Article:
Americans gave retailers a respectable spring selling season, and a slew of stores raised their earnings outlooks.
NEW YORK - Americans gave retailers a respectable spring selling season, and a slew of stores raised their earnings outlooks.
Though April shopping fell off from March's pace, the full spring picture shows consumers more willing to buy higher-priced merchandise and pay full price. Those are good signs for the economy, but the path to recovery is expected to be rocky.
Overall revenue at stores open at least a year rose 0.8 percent in April, compared with a 2.7 percent drop a year ago, according to the International Council of Shopping Centers Index of 30 retailers. In March, a 9 percent gain was the largest rise since March, 1999.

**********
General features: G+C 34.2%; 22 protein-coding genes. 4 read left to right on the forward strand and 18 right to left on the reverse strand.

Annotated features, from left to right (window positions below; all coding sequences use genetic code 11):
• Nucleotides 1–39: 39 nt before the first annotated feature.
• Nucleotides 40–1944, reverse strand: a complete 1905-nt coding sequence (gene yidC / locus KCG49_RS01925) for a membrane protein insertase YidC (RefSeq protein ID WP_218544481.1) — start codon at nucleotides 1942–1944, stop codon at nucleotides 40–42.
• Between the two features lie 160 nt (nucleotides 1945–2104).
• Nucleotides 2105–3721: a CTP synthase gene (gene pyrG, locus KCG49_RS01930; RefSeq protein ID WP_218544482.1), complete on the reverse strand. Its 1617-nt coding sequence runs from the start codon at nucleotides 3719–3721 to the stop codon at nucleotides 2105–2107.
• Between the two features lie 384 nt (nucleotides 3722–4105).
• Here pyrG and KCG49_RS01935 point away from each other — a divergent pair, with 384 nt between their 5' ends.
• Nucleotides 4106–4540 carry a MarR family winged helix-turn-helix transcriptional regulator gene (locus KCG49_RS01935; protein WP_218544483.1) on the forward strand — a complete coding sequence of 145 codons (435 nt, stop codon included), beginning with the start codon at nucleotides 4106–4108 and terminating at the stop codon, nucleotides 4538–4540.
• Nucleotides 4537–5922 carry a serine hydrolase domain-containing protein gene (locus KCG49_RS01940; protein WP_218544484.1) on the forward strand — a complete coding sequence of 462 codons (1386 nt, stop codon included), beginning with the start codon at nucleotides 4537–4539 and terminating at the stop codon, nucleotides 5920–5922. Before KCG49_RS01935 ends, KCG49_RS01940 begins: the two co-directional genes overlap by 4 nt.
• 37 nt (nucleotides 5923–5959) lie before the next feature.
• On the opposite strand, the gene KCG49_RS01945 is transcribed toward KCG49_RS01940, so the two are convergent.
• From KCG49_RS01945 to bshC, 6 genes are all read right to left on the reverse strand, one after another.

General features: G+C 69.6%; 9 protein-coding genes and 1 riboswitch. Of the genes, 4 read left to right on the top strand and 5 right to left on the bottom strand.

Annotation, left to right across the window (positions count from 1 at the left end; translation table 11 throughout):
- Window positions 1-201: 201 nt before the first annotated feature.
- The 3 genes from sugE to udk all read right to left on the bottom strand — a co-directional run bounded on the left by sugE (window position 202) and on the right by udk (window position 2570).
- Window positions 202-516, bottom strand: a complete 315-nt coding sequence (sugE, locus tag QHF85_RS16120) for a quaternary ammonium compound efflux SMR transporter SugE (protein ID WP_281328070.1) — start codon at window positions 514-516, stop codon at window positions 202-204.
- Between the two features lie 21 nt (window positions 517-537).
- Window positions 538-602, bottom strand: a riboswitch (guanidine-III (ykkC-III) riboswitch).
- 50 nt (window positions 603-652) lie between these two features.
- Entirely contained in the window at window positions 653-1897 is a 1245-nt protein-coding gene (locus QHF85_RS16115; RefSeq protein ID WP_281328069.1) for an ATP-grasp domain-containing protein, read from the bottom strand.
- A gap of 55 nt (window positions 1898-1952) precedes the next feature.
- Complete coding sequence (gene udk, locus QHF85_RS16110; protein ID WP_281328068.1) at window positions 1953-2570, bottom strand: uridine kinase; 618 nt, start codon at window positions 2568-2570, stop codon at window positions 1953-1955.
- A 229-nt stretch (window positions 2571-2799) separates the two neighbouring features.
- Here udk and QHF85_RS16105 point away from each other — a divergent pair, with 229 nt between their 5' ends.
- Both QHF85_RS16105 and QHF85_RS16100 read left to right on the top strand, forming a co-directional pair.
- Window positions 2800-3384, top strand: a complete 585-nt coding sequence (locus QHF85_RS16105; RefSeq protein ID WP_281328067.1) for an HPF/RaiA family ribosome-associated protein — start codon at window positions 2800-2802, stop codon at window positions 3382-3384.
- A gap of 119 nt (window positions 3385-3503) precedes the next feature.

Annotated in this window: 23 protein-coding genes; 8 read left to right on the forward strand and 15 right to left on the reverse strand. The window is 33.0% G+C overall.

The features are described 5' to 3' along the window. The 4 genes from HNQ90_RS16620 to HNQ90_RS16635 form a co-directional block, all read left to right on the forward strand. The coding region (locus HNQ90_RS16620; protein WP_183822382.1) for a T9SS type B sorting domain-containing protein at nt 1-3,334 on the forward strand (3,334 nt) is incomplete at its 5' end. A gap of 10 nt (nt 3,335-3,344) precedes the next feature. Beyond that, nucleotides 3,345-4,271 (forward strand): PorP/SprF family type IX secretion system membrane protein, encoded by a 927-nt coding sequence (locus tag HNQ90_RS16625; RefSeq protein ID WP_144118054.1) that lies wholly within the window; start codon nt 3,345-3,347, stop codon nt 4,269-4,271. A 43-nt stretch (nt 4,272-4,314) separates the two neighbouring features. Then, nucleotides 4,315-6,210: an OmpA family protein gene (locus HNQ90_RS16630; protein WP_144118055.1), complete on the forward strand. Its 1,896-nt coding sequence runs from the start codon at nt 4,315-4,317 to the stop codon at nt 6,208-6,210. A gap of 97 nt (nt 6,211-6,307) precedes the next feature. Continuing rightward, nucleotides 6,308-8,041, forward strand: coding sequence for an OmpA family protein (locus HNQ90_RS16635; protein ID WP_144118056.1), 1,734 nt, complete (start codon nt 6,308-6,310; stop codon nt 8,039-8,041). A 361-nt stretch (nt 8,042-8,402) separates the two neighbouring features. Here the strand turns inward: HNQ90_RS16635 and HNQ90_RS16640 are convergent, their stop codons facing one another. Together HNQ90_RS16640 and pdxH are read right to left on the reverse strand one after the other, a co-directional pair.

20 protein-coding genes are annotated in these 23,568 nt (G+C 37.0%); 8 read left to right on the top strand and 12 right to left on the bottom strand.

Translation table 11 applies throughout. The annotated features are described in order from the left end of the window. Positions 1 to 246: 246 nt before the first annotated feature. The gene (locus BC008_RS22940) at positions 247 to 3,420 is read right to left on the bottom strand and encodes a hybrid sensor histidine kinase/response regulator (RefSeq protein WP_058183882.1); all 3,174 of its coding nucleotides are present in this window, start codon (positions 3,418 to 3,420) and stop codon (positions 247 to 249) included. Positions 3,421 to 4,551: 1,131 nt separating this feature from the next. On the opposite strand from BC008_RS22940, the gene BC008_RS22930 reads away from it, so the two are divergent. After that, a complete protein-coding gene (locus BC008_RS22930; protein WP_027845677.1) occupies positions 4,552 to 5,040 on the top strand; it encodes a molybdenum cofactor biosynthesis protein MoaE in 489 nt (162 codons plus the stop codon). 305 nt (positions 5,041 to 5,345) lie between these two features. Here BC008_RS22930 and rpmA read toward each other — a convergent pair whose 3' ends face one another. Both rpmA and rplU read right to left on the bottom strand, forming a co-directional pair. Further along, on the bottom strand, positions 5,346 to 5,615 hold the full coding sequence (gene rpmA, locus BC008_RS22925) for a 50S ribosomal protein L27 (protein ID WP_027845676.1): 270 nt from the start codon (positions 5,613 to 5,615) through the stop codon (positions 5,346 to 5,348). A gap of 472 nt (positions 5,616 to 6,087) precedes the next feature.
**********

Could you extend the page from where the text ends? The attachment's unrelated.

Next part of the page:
For both March and April, the index rose 4.9 percent, well above the average pace of 4.1 percent since January.
As merchants released April figures yesterday, wholesale club operators including Costco Wholesale Corp. plus luxury retailers such as Nordstrom Inc. were the biggest winners. Limited Brands Inc. and Macy's Inc. also had solid gains. Teen merchants including American Eagle Outfitters Inc. and Abercrombie & Fitch Co. struggled with declines.
The figures are based on revenue at stores open at least a year and are considered a key indicator of a retailer's health. Wal-Mart Stores Inc. stopped reporting monthly results last year.
After a spending spree in March, "April is the pause that refreshes," said Todd Slater, Lazard Capital Markets analyst. "The consumer is out of hibernation."
Analysts had expected an April slowdown because an early Easter had pumped up sales in March by as much as 5 percentage points. Still, many retailers missing Wall Street estimates, according to Thomson Reuters.
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